Posts Tagged ‘Post-mortem’

Concerns over civil and political rights in Assam

October 4, 2011

Waliullah Ahmed Laskar[1]

 I am asked to make a brief presentation on issues relating to civil and political rights in terms of the requirement of ratification of the United Nations Convention Against Torture and Other Cruel, Inhuman and Degrading Treatment and Punishment (CAT) and its Optional Protocol, ratification of the International Convention for the Protection of All Persons from Enforced Disappearance and other challenges relating to civil and political rights. I will try to present my views on the issues very briefly as an activist working in Assam in the field of human rights.

Ratification of the Convention Against Torture and Its Optional Protocol

Though torture is absolutely prohibited now, throughout history, it has often been used as a method of political re-education, interrogation, coercion and punishment. Deliberately painful methods of execution for severe crimes were taken for granted as part of justice until the development of Humanism in 17th century philosophy, and “cruel and unusual punishment” came to be denounced in the English Bill of Rights of 1689. The Age of Enlightenment in the western world further developed the idea of universal human rights. The adoption of the Universal Declaration of Human Rights in 1948 marks the recognition at least nominally of a general ban of torture by all United Nations member states[2]. Now in the 21st century the prohibition of torture has been recognized as a peremptory norm of international law and a number of international, regional and domestic courts have held the prohibition of cruel, inhuman or degrading treatment or punishment to be customary international law. [3] Some other legally binding international treatises, to which India is a state party, prohibits torture which include Geneva Conventions[4], International Covenant on Civil and Political Rights.[5]

Though the constitution of India does not expressly prohibit torture, the constitutional jurisprudence prohibits torture absolutely. According to the Supreme Court, any form of torture or cruel, inhuman or degrading treatment fall within the ambit of Article 21[6] of the Constitution – whether be it during interrogation, investigation or otherwise. A person does not shed his fundamental right to life when he is arrested. Article 21 cannot be denied to arrested persons or prisoners in custody (D K Basu v State of West Bengal[7]).

Despite such constitutional and judicial denunciation of torture, it is routinely practiced by law enforcement officials and security forces in India. However, there is no accurate data on the use of torture in the country since the Government does not have an unambiguous and strong policy against torture. The National Human Rights Commission (NHRC) gathers figures on custodial deaths. Based on these figures, the Asian Centre for Human Rights (ACHR) estimated that between 2002 and 2008, over four people per day died while in police custody, with “hundreds” of those deaths being due to police use of torture.[8]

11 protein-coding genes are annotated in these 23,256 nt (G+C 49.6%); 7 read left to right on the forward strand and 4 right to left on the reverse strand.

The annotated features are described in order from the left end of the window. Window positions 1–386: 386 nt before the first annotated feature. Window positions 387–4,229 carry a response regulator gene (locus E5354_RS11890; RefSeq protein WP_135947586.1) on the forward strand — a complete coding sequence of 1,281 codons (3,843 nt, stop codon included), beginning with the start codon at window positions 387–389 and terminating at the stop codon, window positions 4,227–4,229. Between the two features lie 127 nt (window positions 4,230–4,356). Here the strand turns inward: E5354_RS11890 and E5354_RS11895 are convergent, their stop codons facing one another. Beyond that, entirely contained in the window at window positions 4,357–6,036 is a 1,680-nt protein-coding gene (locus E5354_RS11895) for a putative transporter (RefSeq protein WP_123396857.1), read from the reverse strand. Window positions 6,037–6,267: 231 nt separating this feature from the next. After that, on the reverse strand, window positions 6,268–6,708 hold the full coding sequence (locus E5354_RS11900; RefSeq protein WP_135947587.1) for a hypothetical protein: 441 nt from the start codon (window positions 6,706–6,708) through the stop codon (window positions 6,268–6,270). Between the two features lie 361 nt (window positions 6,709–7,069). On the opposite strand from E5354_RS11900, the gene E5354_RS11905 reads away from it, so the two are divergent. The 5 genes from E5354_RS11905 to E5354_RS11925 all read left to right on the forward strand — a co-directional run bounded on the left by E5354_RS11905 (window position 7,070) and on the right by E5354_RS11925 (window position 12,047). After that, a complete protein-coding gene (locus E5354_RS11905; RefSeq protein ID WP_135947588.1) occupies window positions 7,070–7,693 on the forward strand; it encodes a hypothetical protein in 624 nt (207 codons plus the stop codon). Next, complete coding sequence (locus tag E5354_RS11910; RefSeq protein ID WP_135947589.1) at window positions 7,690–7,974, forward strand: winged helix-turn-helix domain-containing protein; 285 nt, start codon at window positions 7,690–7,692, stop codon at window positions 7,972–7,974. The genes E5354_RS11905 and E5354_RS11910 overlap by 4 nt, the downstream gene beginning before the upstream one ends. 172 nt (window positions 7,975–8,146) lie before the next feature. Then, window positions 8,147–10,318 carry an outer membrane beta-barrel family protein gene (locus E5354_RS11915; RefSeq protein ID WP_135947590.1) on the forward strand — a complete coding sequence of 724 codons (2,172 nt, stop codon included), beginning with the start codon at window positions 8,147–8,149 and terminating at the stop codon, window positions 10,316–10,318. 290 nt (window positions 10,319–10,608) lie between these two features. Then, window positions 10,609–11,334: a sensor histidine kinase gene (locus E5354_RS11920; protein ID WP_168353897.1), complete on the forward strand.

Over the days, with the war on terror, practice of torture is becoming more wide spread and there is no legal instrument and mechanism to combat it in India. The CAT and its Optional Protocol provide such mechanism at the international level. The convention was adopted on 10 December, 1984 and came into force on 26 June, 1987. It has 78 signatories and 149 States Parties.[9] India signed the CAT on 14 October 1997, but is yet to ratify it. Advocacy and lobbying from all quarters including NHRC has succeeded and India decided to ratify CAT. The Prevention of Torture Bill, 2010 was introduced in the Lok Sabha on April 26, 2010 and was passed by that house on May 6, 2010 without referring it to the Standing Committee. It was a misnomer to call it the Prevention Torture Bill. It appeared to have been designed to promote torture. The definition of torture (a) was inconsistent with the definition of torture in the Convention against Torture, (b) it required the intention of the accused to be proved, (c) did not include mental pain or suffering, and (d) did not include some acts which may constitute torture. The Bill diluted existing laws by imposing a time limit of six months and requiring prior government sanction for trying those accused of torture. Existing laws do not have such requirements. There was no independent authority to investigate complaints of torture, and no provision for granting compensation to torture victims has been made.[10]  When it was introduced in the Rajya Sabha fortunately the house referred it to the Select Committee and which came up with fairly sensible suggestions and submitted its report on 6 December, 2010.[11] It changed the definition of torture to make it consistent with the definition given in the CAT. The Committee suggested that the limitation period should be two years and not six months as it was in the bill. It suggested dilution of requirement of prior approval for prosecution. The Committee also talked of witness protection which is very sensible. Overall, it can be said that the suggestions of the Committee, if incorporated in the bill in toto, will make the law a pragmatic and preventive tool, though there are much to be desired. For example, 1. requirement of prior sanction for prosecution is a question mark on the wisdom of the judiciary. Courts can deal appropriately with malicious, vexatious or frivolous complaints; 2. persons other than victim and his/her relatives should also be authorized by law to file complaint on his/her behalf without authorization by him/her as provided in the Protection of Human Rights Act, 1993;[12] 3.  an independent mechanism both at national and state level should be established to torture cases and situations in detention places.